Overview of Pewter: Composition, Properties, Pros, Cons, Uses & Pewter vs Silver


Pewter is a unique material that has been used since a long time ago, it is still a good investment casting alloy in modern manufacturing. In this article, we are going to take an overview of pewter, involving its composition, properties, applications, advantages, disadvantages, differences between pewter and silver, etc.

What Is Pewter?

Pewter is defined as a soft and malleable tin-based metal alloy used historically and presently, its color is dull gray. The earliest use of pewter can be traced back to the Roman era at least 2000 years ago, in ancient times, pewter contained about 30% lead and 70% tin, but modern pewter does not use lead to avoid toxicity.


Is pewter magnetic? No. Different from lots of other metals, pewter is not magnetic, or to say, magnets do not stick to pewter, as none of the elements of pewter are magnetic, regardless of whether it contains lead or not


Pewter composition (What is pewter made of)

Modern pewter comprises about 91% tin, 7.5% antimony, and 1.5% copper.

– Tin: 85 to 99%

– Antimony: 5 to 10%

– Copper: 2%

– Other elements: Bismuth and Silver (sometimes)


Pewter applications (What is pewter used for)

– Tableware: pewter was widely used for items like plates, bowls, tankards, mugs, measures, spoons, and basins before ceramic/glass took over.

– Decorative uses: Pewter continues to be cast into decorative products like statues, figurines, lamps, candlesticks, and picture frames for homes.

– Jewelry: Some pewter alloys can be made into pendants, rings, and bracelets often in vintage, steampunk, or Gothic styles.

– Game Figures: Pewter miniatures are popular for wargames, role-playing games like Dungeons & Dragons due to their versatility.

– Modeling: The alloy can be cast, engraved, and painted for scale architectural models, ships, aircraft, and artifact replicas.

– Badges: Medals, pins, and belt buckles are commonly struck from polished pewter alloys for achievement awards.

– Ornaments: Intricate Christmas ornaments, nutcrackers, and snowglobes using cast, finished pewter parts.

– Flasks/Decanters: Tankards, flasks, and hip flasks in pewter are manufactured for barware or spirits.

– Buttons/Closures: Uniform buttons, insignia, and belt clasps have been made from polished, stamped pewter.

Pros and Cons of Pewter

Advantages of Pewter

– Can be used for lots of casting processes like gravity die casting and investment casting.

– Ductile and malleable.

– High flexibility in designs.

– No impact on the life of the die/mold.

– Easy to produce lightweight and complex molded parts. 

– Highly corrosive resistance and tarnishing properties.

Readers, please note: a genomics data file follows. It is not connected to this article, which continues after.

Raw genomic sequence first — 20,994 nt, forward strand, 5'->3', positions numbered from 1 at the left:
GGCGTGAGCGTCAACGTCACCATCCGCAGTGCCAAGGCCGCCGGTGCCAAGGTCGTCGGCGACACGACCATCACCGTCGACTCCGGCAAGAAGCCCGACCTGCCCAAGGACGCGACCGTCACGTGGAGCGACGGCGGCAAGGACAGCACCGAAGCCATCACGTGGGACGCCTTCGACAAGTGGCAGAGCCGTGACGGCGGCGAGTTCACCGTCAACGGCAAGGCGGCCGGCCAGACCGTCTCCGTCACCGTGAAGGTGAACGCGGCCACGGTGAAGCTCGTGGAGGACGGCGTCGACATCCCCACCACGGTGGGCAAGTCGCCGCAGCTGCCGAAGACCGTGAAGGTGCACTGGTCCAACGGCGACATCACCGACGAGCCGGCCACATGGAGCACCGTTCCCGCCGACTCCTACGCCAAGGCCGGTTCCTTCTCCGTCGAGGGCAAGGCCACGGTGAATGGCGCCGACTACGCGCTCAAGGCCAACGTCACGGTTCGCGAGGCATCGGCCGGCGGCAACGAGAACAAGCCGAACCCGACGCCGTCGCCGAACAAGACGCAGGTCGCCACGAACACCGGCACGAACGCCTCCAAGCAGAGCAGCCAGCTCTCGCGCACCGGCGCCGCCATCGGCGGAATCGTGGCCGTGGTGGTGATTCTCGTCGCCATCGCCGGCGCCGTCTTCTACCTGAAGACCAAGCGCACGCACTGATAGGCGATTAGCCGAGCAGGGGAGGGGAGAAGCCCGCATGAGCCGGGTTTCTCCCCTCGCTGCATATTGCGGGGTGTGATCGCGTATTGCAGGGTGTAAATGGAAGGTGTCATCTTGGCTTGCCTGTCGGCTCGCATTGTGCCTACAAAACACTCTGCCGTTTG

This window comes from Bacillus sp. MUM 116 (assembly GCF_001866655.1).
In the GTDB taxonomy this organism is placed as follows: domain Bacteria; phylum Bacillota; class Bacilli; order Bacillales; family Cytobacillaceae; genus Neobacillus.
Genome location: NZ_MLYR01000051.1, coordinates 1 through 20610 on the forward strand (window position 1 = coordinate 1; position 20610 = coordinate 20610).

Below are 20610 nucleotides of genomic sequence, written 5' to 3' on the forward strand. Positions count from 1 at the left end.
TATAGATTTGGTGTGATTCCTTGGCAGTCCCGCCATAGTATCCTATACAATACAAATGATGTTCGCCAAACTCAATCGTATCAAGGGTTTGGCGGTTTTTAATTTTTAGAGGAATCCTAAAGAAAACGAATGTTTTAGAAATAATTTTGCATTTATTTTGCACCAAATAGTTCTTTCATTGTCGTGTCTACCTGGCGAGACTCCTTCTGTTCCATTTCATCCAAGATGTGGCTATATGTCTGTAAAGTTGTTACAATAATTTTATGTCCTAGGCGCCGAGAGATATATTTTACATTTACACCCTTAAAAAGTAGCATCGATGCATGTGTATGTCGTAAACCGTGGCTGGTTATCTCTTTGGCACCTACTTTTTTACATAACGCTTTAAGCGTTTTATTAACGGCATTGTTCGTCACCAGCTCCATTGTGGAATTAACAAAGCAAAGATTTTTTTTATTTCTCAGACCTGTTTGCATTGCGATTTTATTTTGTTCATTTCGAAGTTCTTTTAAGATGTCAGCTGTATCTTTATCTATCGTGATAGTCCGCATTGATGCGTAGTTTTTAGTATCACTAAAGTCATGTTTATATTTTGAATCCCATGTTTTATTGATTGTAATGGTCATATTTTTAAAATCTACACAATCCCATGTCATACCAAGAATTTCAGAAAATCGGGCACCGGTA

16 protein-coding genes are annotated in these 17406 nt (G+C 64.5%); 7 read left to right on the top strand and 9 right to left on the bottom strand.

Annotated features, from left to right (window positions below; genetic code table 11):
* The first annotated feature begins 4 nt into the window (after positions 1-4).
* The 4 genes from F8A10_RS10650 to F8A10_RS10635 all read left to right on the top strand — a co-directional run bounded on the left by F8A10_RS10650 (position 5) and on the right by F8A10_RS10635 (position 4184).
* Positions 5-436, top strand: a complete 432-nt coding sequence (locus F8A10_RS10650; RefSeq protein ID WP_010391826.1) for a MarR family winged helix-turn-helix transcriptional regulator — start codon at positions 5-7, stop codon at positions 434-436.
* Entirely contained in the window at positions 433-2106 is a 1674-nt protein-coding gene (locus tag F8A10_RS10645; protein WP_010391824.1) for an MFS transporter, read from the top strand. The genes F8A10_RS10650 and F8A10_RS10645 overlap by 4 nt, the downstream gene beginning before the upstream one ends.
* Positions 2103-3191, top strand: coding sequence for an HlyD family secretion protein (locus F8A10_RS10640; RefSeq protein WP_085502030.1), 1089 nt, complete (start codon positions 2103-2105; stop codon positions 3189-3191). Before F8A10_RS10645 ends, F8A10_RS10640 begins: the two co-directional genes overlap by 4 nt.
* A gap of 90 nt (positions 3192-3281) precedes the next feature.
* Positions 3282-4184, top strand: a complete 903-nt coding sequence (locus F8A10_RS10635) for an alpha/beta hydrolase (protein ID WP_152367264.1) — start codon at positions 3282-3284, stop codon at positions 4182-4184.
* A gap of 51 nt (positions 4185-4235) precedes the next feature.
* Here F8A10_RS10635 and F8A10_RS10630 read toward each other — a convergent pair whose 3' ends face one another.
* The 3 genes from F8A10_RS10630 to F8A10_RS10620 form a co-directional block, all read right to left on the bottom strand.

– Environmental-friendly and recyclable.

– Multiple surface treatments can be applied. 


Disadvantages of Pewter

– Relatively low hardness, yield strength, tensile strength and compressive strength.

– Heat treatment is required to gain some mechanical properties.

– Vulnerable to damage by acidic substances

– Easily to be scratched or dented.

Pewter Properties (Cold-Rolled Sheet)

Physical and Thermal Properties of Pewter

– Density: 7.28 g/cc (0.263 lb/in³)

– Melting Point: 244 – 295 °C(471 – 563 °F)


Mechanical Properties of Pewter

– Hardness (Brinell): 8

– Tensile Strength (Ultimate): 52.0 MPa (7540 psi)

– Elongation at Break: 50 %

– Modulus of Elasticity: 53.0 GPa (7690 ksi)


As for other properties, pewter is non-reactive and non-toxic, its ductility and malleability allow it to stretch and shape. It is also corrosion-resistant but vulnerable to staining and tarnishing. 

Pewter vs Silver, What Are the Differences

1.Composition. Pewter is a tin-based alloy containing about 91% tin and small amounts of antimony, copper and sometimes bismuth. Silver is the metal element silver (Ag), often sterling silver which is 92.5% silver and 7.5% other metals like copper.

2.Color. Pewter has a dull gray color and looks darker than silver. Sterling silver has a brighter white color compared to pewter.

3.Hardness. Pewter is softer and more malleable than silver, it is easier to bend.

4.Value. Pewter is less expensive than silver, so the pewter material has a lower price, but the pewter jewellery might be valuable because of the beauty and workmanship after the production. 


How to tell pewter from silver?

There are some effective ways to distinguish pewter and silver. 

1.Check the color. Silver has a more bright shinny and lighter color compared to pewter. In addition, if the object tarnishes after a period of time, it should be made of silver, it not it is pewter. 

2.Sound. Pewter creates a hollow sound when tapped as it is softer, silver produces a brighter ringing tone due to its hardness.

3.Streak test. Rubbing pewter on a streak plate leaves a dull gray streak, silver leaves a shiny gray-white streak.

4.Scratch test. Pewter can be scratched by a steel blade while sterling silver resists scratches from steel.

5.Nitric acid test. If the color of acid changes, the alloy would be silver. 

6.Markings. Generally, the real silver will be marked with a number of 925, which means it is sterling silver, or marked with a number of 800 or 900 when it is a mix of different metals. In addition, if there are some dents and indentations on the metal, it is more likely to be pewter. 

7.Heat. You can use a lighter to heat the item, if the sample is silver, the lighter will leave black stains on the heating part. If it’s tin, you can’t find such stains.